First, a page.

Over the years, White estimates that hundreds of young males have gone through his program. He has also been recruited by community organizations, churches, police departments and schools from Fort Pierce to Belle Glade, to Fort Lauderdale. Additionally, the fraternity Phi Beta Sigma refers all of their young protégés to White’s program.

    White also works with churches in Broward County and Palm Beach County teaching men how to conduct the mentoring program so they too can recruit boys, and using course materials as guidelines, they can replicate the work started in 1993

    Among some of Steve’s proudest accomplishments is the fact that his own son went through the program, and along with his childhood buddies, comprised the first graduating class.

    Also many of the men he’s worked with, and have since gone on to college, frequently come back to see him. “They often come and tell me the role I played in their success. There’s no better feeling.”

    In another instance, a juvenile judge in Palm Beach County even recommended his program to two youthful offenders, giving them the option of enrolling in White’s program or going to juvenile detention.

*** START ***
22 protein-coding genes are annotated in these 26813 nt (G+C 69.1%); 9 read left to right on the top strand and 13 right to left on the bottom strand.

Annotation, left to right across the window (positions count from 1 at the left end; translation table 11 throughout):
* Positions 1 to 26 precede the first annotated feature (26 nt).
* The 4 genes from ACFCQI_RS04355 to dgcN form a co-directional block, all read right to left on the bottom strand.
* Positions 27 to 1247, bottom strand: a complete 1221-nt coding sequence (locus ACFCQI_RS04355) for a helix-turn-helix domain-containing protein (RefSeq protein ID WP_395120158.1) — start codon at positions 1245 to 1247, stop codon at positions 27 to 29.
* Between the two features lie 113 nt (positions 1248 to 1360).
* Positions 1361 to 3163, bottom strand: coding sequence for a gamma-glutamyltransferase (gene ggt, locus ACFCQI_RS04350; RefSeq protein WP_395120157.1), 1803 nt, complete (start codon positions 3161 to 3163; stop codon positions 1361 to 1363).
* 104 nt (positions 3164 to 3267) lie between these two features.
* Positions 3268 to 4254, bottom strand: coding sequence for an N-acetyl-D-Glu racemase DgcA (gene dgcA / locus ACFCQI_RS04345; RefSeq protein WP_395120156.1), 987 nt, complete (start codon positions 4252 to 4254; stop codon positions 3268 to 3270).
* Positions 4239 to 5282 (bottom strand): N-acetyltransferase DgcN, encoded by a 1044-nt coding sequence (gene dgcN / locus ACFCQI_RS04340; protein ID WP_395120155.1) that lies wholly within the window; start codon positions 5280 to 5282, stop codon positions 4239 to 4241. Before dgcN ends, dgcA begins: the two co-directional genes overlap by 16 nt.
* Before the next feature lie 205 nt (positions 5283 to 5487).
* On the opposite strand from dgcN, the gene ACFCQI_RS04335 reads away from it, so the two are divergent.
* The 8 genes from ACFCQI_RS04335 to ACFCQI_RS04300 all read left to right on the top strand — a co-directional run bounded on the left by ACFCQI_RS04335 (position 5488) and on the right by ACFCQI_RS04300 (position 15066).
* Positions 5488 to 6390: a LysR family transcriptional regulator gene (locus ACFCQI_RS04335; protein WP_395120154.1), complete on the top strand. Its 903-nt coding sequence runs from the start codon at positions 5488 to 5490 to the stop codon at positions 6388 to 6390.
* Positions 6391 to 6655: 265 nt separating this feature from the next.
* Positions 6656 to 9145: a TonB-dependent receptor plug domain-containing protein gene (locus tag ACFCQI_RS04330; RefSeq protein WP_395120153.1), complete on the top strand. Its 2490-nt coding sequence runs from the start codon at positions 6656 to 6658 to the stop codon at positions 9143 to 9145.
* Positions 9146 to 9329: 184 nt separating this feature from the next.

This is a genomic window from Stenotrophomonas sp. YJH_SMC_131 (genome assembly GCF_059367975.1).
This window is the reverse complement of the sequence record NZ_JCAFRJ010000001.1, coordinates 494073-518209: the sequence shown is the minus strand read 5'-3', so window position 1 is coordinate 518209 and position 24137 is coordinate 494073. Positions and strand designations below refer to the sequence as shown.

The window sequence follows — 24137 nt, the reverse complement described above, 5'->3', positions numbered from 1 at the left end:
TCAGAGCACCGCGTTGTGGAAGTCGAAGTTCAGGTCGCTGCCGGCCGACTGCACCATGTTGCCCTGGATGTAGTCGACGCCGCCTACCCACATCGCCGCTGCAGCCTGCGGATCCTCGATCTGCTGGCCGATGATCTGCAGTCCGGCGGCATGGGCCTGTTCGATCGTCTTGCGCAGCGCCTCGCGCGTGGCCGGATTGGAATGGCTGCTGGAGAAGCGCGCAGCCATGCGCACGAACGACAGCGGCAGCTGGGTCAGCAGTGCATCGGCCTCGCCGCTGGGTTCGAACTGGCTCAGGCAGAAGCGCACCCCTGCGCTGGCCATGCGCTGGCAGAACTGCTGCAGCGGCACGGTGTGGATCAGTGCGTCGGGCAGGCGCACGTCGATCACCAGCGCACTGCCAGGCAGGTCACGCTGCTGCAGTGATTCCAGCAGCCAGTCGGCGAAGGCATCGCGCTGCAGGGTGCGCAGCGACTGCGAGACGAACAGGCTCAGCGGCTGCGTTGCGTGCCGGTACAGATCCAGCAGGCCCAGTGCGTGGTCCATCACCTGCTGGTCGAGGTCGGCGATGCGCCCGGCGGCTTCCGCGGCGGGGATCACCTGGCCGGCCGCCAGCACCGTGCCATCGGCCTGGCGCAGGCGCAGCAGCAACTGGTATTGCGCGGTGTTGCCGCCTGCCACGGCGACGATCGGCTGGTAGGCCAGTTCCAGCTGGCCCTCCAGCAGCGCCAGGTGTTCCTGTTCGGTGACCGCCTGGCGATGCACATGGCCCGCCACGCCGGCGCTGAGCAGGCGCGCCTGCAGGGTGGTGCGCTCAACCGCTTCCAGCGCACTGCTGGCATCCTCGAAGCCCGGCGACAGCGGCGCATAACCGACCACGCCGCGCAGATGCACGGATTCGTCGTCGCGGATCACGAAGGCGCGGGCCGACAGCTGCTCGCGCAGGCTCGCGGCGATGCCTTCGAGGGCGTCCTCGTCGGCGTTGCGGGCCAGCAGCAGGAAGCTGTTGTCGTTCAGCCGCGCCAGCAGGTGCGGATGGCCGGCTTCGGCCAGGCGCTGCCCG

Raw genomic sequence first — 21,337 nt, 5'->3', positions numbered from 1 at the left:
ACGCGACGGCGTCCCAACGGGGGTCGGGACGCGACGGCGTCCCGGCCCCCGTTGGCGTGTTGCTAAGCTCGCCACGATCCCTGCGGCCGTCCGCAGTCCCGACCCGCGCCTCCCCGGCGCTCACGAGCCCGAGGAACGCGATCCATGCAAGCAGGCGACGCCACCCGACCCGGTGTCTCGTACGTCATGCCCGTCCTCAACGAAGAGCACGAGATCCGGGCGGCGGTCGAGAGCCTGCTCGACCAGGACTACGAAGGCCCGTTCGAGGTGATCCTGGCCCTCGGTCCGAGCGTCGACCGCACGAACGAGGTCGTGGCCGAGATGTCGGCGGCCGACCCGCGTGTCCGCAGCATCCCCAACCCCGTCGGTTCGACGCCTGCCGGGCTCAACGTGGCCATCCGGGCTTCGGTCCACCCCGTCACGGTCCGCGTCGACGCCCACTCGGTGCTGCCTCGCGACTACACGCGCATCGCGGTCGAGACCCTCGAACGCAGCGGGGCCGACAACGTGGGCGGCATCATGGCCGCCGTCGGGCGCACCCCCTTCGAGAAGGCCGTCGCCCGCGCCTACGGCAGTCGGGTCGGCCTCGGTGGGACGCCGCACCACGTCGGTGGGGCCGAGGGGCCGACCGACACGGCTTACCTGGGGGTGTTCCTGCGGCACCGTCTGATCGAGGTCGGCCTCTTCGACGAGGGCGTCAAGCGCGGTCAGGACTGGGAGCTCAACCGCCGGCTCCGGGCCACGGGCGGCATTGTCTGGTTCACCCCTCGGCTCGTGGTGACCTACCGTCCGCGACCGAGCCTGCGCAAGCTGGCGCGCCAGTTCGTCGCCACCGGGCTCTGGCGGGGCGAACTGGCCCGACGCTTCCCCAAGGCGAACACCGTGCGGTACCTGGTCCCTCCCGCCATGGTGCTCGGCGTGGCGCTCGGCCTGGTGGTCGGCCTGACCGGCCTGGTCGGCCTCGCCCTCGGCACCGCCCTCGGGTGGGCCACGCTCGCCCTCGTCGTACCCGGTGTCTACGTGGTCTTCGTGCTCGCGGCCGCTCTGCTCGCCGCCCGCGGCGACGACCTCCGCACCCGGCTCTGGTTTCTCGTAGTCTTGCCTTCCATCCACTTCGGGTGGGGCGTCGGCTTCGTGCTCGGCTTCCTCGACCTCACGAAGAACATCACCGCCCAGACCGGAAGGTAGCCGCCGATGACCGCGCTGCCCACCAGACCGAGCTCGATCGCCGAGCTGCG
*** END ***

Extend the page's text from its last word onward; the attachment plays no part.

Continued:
Currently, White resides in Riviera Beach with his wife of 35 years, Ann. The couple has two children, Steve II, 34, a successful network security consultant, and Kimberly, 28, who works in administration at a hospital in DeKalb County, Ga.

    It might be noted, that in addition to operating a hugely successful mentoring program, White is also the owner of a publishing company called Protective Hands, specializing in works by first-time authors, children’s books, self-help books, memoirs, poetry, history, and books on spiritual development.

    For more information contact Steve White at: (561) 841-4990; email:; website: